Institutions, unlike creatures, originate with a human idea. In fact the origin story of an institution often becomes part of its lore- witness the often-embellished accounts of large tech companies that began in garages. With such an origin story, their non-creaturely status is confirmed. Some person, the founder, started this reality- it was not divinely made.
Creaturely identity, however, in Christian theology grants the creature a set of distinctives over against non-creatures. Take for our example the two realities I named above in the title- a dog and a chair.
Dogs are creatures insofar as their species life was initiated by God. Insofar as dogs are creatures, their life is not-self generated. Neither is it initiated by a human person. Even the act of “breeding” a dog relies on biological realities that are proper to the dog and not within human control.
The dog also has an orientation. To be a dog is to participate in “dog-ness”. Some dogs may be deemed more fluent at this than others, but all dogs are identifiably thus insofar as they share a set of characteristics- quadrupeds all, these mammals are vertebrates that eat a non-vegetarian diet (unless domesticated) and have limited, though in some cases proficient, non-verbal communication.
Insofar as dogs are creatures, they exist within the class of realities that will be redeemed. They do not sin, but their lives are affected by the fallenness of creation and will be caught up in the renewal that comes when all creation is restored. To this end, they may share in the life eternal, though their share in it will be a full restoration of dog-ness and not a total renovation of it- dogs will not become humans in the life to come (I know you were wondering). Life is proper to them; without life, they cease to be dogs.
(Though this may be an issue for another post, sin is a reality that affects the entirety of the biological world but can only be perpetrated by humans. Dogs can be bad dogs but they are not sinful or evil dogs.)
Now to chairs. Chairs are not creatures. Chairs are fashioned from matter at the intent of a human creature. They exist to further and facilitate creaturely life. But chairs have no life in them, not even by analogy.
We may not speak about chairs being redeemed. This is so laughable as to be obvious. They may be repaired or restored, but categories of agency, sin, and redemption are not proper to them.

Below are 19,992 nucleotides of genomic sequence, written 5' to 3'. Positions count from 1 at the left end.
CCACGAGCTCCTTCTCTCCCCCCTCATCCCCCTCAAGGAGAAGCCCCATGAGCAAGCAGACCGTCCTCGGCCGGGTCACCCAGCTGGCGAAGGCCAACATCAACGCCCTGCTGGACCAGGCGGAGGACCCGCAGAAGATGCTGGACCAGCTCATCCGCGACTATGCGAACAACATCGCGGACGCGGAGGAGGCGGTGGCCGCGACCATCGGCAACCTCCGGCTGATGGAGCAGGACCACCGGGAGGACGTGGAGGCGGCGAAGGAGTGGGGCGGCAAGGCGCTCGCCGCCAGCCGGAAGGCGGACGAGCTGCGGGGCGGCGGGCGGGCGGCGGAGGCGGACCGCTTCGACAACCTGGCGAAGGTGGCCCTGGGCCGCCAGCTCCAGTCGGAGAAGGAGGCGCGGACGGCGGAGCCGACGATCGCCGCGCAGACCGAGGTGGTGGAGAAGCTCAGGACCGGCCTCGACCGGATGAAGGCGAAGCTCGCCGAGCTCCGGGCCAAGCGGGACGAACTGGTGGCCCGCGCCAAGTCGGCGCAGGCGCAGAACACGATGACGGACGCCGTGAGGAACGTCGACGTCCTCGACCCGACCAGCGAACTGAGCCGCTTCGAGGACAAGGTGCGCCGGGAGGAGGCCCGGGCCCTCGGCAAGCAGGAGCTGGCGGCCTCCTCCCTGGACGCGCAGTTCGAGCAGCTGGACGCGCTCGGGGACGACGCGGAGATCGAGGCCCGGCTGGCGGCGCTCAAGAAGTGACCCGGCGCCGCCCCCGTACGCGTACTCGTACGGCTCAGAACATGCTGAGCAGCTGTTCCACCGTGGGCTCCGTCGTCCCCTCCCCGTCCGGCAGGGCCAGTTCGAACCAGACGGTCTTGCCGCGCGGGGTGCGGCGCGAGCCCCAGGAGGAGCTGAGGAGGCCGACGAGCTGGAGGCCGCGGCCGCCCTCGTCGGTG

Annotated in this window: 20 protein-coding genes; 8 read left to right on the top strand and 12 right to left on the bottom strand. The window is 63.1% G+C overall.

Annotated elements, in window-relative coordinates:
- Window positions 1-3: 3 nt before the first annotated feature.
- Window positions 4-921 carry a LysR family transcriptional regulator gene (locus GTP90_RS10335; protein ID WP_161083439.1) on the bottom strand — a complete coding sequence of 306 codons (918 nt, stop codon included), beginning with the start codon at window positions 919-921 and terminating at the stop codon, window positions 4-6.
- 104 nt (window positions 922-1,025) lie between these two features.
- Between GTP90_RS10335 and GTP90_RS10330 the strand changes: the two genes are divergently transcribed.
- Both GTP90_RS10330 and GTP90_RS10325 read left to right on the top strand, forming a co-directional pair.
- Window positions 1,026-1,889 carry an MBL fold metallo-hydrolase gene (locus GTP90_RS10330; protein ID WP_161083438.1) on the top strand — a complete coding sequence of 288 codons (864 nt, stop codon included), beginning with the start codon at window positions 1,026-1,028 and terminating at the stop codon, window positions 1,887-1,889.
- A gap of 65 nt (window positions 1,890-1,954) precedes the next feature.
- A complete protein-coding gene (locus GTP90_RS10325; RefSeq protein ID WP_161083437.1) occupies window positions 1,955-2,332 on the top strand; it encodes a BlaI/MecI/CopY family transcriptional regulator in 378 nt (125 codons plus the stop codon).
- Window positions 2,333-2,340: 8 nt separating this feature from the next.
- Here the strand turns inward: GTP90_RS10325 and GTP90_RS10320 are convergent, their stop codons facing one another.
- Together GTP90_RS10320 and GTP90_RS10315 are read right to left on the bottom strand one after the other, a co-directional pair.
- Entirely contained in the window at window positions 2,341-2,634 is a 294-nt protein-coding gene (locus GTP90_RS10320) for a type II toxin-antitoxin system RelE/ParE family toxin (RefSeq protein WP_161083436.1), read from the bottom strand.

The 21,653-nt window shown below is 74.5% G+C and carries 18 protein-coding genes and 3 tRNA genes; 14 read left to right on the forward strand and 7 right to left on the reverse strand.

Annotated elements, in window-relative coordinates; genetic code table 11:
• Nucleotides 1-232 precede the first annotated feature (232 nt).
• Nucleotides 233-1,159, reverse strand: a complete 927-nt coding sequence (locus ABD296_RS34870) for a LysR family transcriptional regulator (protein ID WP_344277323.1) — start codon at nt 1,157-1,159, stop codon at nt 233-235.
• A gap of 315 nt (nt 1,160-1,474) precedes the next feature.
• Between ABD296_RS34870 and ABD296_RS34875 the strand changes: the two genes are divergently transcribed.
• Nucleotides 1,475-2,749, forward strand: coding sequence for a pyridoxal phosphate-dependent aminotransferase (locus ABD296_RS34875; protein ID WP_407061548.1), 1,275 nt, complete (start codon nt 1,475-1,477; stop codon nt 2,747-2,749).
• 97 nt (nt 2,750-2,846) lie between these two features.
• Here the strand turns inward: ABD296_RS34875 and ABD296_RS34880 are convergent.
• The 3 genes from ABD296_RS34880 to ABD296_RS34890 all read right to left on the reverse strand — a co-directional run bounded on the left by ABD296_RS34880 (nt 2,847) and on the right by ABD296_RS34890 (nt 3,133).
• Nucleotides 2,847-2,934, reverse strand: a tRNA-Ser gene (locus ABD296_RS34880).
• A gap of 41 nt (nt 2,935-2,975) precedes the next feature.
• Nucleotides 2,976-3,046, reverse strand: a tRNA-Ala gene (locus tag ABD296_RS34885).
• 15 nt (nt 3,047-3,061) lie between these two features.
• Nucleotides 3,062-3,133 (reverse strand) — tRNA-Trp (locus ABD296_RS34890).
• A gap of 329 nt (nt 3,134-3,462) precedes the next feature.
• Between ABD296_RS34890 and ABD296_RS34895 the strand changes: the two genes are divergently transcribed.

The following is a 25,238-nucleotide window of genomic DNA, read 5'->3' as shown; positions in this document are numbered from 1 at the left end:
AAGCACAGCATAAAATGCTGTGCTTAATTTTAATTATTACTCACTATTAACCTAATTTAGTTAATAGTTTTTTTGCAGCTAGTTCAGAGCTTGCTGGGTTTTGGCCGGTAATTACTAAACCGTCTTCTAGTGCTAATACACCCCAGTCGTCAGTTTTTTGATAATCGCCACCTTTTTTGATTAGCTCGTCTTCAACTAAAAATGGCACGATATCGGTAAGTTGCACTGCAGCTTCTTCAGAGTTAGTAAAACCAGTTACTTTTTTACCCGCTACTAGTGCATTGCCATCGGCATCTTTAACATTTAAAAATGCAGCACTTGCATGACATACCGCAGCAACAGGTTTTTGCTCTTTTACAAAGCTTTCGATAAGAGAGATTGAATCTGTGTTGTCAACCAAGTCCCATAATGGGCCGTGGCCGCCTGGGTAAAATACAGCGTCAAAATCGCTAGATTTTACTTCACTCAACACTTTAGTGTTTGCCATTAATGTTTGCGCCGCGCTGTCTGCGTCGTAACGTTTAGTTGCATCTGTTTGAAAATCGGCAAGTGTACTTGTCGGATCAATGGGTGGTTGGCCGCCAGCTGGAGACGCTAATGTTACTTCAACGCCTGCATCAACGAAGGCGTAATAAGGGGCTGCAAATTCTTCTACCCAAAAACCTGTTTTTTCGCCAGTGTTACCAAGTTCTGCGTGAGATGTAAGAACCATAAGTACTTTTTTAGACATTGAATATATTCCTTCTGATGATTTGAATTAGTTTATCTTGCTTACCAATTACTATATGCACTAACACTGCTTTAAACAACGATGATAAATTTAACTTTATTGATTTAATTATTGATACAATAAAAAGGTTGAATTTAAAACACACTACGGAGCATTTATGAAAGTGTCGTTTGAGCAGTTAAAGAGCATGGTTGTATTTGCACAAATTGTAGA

Now to institutions. With the preponderance of hand wringing regarding institutional frailty, many have failed to query what kind of life an institution has. Some have even come quite close to attributing agency to institutions.
Institutions are, however, not a species participating in a class of created life in the ways previously defined. They are not creatures. They are vehicles into which creatures order their actions. Insofar as they do not have life proper to them, they cannot sin, nor can they be redeemed.
This becomes confusing for at least two reasons. First, institutions unlike chairs do seem to possess a form of “life” that extends beyond them. The life of an institution is larger and its impact greater than the individual who formed it. This “amplifying effect” is easily confused for life itself. But institutions are not creatures, nor are they alive. All of this language is used analogically to speak of the way institutions serve as hosts for life. Without creatures inhabiting institutions, however, they would die. They are a shell that provides, for a time, a means to amplify the creative work of creatures. But institutions do not live.
For this reason, moral agency is not attributable to institutions. Just as a chair cannot “do harm”, so an institution cannot “sin”. It can fail, most certainly, and it can harm others insofar as its failure impinges on creaturely flourishing. But attributing things like sin to an institution suggests that it has the potential for a form of life with God that it does not have.
None of this should serve to further reinforce the prejudice of the “individual” over the “collective" that is common in much Western thought. Indeed, baptism itself serves to baptize individuals into a form of life with God, the church, that makes an individual no longer a solitary one. Institutions can be a mode of creaturely flourishing and are in this way a critical part of the created order.
A final question, which is why do institutions seem to have an agency to do harm that exceeds their status as “not-creatures”? The best answer for this is because they, like the pigs at Gerasene, can be possessed. But I’ll leave you with that thought for another day.